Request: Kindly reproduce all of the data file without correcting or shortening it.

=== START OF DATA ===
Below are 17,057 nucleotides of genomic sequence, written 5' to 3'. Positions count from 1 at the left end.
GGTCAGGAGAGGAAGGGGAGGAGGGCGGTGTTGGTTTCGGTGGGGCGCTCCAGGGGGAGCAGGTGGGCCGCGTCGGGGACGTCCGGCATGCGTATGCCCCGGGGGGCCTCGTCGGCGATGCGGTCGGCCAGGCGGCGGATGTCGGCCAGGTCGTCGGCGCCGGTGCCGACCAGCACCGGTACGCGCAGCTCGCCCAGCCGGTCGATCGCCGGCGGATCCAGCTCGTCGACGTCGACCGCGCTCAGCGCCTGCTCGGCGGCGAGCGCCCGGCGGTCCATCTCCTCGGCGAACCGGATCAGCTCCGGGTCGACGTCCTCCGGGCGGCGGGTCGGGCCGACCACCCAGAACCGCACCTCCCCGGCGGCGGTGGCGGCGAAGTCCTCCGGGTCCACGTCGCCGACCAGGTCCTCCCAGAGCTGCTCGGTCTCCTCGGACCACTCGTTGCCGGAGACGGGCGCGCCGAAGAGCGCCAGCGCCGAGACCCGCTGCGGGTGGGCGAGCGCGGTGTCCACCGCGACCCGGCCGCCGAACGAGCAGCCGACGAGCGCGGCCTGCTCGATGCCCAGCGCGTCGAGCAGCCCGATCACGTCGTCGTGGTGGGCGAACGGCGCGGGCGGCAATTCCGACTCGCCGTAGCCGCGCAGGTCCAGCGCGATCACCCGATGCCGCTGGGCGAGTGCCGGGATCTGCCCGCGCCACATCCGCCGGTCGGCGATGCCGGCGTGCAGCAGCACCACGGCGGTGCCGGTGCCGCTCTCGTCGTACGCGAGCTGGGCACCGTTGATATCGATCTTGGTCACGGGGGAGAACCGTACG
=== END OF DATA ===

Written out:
Below are 17,057 nucleotides of genomic sequence, written 5' to 3'. Positions count from 1 at the left end.
GGTCAGGAGAGGAAGGGGAGGAGGGCGGTGTTGGTTTCGGTGGGGCGCTCCAGGGGGAGCAGGTGGGCCGCGTCGGGGACGTCCGGCATGCGTATGCCCCGGGGGGCCTCGTCGGCGATGCGGTCGGCCAGGCGGCGGATGTCGGCCAGGTCGTCGGCGCCGGTGCCGACCAGCACCGGTACGCGCAGCTCGCCCAGCCGGTCGATCGCCGGCGGATCCAGCTCGTCGACGTCGACCGCGCTCAGCGCCTGCTCGGCGGCGAGCGCCCGGCGGTCCATCTCCTCGGCGAACCGGATCAGCTCCGGGTCGACGTCCTCCGGGCGGCGGGTCGGGCCGACCACCCAGAACCGCACCTCCCCGGCGGCGGTGGCGGCGAAGTCCTCCGGGTCCACGTCGCCGACCAGGTCCTCCCAGAGCTGCTCGGTCTCCTCGGACCACTCGTTGCCGGAGACGGGCGCGCCGAAGAGCGCCAGCGCCGAGACCCGCTGCGGGTGGGCGAGCGCGGTGTCCACCGCGACCCGGCCGCCGAACGAGCAGCCGACGAGCGCGGCCTGCTCGATGCCCAGCGCGTCGAGCAGCCCGATCACGTCGTCGTGGTGGGCGAACGGCGCGGGCGGCAATTCCGACTCGCCGTAGCCGCGCAGGTCCAGCGCGATCACCCGATGCCGCTGGGCGAGTGCCGGGATCTGCCCGCGCCACATCCGCCGGTCGGCGATGCCGGCGTGCAGCAGCACCACGGCGGTGCCGGTGCCGCTCTCGTCGTACGCGAGCTGGGCACCGTTGATATCGATCTTGGTCACGGGGGAGAACCGTACG